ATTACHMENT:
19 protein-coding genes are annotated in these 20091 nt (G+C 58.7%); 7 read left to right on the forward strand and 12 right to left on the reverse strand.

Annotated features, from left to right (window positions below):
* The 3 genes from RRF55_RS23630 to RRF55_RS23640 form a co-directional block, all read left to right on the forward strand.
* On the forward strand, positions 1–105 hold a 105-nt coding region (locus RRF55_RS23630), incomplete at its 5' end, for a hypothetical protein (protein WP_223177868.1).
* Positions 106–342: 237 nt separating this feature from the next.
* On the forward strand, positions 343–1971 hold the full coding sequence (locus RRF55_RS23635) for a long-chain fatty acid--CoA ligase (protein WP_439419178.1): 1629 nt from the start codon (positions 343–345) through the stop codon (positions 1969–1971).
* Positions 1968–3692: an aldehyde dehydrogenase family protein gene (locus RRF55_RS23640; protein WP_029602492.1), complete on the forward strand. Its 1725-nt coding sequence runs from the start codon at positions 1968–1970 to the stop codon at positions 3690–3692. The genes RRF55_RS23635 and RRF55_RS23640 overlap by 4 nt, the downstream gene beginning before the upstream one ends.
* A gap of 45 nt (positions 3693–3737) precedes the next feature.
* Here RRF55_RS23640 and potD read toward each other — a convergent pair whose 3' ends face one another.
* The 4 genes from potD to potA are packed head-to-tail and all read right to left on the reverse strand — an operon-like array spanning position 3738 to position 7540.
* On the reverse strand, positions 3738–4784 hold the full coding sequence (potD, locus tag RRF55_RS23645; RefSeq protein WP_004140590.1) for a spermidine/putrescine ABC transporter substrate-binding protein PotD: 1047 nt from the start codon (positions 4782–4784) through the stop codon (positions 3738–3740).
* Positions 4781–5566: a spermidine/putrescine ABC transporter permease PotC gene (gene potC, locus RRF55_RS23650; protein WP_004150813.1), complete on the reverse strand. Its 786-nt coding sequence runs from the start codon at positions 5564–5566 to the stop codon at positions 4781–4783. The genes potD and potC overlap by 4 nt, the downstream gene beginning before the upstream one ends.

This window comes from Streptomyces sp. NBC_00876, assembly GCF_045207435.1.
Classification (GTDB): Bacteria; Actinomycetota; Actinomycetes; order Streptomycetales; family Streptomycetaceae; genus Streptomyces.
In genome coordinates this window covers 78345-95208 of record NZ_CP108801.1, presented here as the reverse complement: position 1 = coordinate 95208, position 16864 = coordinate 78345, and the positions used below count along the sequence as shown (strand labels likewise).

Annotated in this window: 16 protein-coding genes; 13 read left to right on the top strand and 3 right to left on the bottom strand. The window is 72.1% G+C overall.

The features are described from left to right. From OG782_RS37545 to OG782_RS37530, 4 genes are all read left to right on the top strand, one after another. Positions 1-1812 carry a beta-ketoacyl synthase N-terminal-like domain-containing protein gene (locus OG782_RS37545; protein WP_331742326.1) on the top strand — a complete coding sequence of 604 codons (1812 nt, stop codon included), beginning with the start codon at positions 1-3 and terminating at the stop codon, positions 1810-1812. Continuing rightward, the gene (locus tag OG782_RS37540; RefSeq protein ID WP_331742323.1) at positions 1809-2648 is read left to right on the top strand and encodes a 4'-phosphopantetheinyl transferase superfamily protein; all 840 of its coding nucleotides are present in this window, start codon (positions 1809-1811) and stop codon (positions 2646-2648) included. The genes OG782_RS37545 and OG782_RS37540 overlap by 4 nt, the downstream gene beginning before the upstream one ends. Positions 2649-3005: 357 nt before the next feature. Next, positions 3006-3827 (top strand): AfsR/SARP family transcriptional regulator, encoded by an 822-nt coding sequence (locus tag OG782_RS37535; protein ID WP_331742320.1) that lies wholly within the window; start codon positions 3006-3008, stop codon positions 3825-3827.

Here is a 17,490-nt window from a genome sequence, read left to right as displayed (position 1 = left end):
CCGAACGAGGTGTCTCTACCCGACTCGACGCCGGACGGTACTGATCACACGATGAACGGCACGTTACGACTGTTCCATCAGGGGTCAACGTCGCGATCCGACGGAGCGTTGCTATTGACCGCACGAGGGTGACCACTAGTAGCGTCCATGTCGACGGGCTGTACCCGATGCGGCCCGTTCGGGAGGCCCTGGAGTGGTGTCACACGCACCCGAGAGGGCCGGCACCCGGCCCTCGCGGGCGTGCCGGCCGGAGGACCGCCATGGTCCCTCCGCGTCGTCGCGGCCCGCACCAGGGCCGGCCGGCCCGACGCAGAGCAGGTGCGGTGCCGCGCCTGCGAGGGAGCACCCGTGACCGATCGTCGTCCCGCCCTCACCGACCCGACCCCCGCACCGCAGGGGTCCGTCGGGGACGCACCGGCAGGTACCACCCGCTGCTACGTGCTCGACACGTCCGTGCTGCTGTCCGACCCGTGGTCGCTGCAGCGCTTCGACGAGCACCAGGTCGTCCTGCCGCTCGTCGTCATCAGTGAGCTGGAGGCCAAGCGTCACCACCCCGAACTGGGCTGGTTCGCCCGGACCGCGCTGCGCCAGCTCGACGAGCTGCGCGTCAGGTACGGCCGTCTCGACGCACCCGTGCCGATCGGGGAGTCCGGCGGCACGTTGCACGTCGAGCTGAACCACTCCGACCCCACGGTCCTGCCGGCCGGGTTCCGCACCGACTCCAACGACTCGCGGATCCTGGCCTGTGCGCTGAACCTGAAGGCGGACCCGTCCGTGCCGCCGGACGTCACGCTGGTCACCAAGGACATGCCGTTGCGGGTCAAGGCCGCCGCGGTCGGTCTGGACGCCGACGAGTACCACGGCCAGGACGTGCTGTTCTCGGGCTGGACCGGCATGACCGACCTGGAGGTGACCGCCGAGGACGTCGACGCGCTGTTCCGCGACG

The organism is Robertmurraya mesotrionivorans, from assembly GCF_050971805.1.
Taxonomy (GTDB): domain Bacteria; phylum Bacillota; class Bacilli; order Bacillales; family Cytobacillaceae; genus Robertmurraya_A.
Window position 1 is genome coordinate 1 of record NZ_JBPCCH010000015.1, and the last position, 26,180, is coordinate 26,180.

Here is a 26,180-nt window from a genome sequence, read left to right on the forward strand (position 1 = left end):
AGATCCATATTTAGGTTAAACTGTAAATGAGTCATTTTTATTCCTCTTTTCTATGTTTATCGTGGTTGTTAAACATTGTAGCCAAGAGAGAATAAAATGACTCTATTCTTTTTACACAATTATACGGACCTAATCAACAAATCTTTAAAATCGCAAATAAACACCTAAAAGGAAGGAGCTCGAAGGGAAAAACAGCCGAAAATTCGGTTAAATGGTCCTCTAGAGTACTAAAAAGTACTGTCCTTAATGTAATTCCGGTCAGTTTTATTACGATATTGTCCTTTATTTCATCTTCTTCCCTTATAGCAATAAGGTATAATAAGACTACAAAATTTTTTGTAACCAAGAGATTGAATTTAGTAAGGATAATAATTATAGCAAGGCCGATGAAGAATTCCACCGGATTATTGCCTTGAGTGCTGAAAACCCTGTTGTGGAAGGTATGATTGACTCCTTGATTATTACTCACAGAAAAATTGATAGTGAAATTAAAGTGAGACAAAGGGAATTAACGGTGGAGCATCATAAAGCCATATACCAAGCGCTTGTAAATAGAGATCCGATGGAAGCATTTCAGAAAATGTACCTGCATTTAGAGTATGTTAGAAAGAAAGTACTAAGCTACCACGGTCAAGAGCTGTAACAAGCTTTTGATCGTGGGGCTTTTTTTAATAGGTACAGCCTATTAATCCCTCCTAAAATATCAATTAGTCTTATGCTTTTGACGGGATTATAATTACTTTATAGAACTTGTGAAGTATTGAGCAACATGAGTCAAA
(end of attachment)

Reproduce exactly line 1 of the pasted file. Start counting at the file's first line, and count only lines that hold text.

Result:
19 protein-coding genes are annotated in these 20091 nt (G+C 58.7%); 7 read left to right on the forward strand and 12 right to left on the reverse strand.